Breakfasts have looked pretty different for me during this elimination diet. Instead of eggs and avocado on toast or granola with almond milk or green smoothies (too cold!), my breakfasts have consisted of leftover veggies, kale, and sauerkraut. This has been nice for a change, thinking outside of the box for breakfast, but the other day I really wanted granola, so I set out to make a granola I could eat (gluten-free, nut-free, maple syrup/honey free). I came across a genius base recipe, and tweaked it to suit my tastes and make it nice and spicy for fall. It’s only sweetened with puréed fruit, and honestly I don’t miss the extra sugar. The granola scented the house with cinnamon, ginger, clove, and nutmeg as it baked and it was perfectly sweet from the apples, pumpkin, and dates. Packed with vitamins and minerals from the seeds and fruit, this will definitely make its way into our breakfast rotation even after the elimination diet is through.
I believe we’ve just turned the corner here in Nashville. It seems like we are finally making our way into the cooler temperature of fall. I’m so thankful I live in a place that has distinct seasons. I always get excited when the seasons begin to change, and I start to see different produce in my CSA box. Oh how I’ve missed you butternut squash, dark leafy greens, pumpkin, beets, brussels sprouts, and carrots!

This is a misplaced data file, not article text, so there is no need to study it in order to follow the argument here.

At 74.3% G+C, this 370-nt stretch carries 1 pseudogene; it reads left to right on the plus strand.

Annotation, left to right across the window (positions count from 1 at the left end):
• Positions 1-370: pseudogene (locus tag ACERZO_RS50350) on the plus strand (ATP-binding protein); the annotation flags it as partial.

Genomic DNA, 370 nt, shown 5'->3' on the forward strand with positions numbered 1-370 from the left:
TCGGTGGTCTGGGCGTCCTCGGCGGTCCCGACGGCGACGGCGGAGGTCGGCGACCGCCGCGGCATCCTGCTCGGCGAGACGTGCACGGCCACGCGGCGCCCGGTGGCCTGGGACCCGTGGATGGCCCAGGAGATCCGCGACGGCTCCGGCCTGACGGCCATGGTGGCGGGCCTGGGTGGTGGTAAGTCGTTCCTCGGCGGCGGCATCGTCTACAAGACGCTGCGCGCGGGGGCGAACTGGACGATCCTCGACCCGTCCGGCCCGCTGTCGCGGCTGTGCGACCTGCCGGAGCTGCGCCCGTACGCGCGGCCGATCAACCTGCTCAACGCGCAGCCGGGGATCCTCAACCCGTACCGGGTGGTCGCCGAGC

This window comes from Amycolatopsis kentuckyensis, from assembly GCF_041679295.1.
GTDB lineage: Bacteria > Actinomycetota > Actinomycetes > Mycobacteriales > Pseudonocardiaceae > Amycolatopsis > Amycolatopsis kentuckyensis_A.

One of the things I received in my CSA box this week was a butternut squash, and I decided on trying it roasted in a frittata. Did you know butternut squash is actually a fruit, rather than a vegetable because it contains seeds? It’s really a powerhouse of a fruit! It’s full of vitamins A and C, which are helpful in maintaining good vision and a healthy immune system, and boasts loads of antioxidants, specifically carotenoids (think orange and yellow fruits), which can prevent cancer and heart disease. This squash also contains 15% of your daily value of folate, which pregnant women need for healthy fetal brain development. The seeds, which are a good source of iron, can be washed and lightly roasted for a delicious snack.
A frittata is very versatile, and a great way to enjoy vegetables from your farmer’s market or CSA, especially ones you aren’t sure what to do with. I will admit I’ve never had mustard greens, let alone cooked with them. So, for me this was a good introduction. Slightly spicier than kale, the mustard greens added a nice kick, nuzzled up against warming butternut squash, and complimented with the sweet, rich flavor of caramelized onions, this frittata is a great way to celebrate fall produce!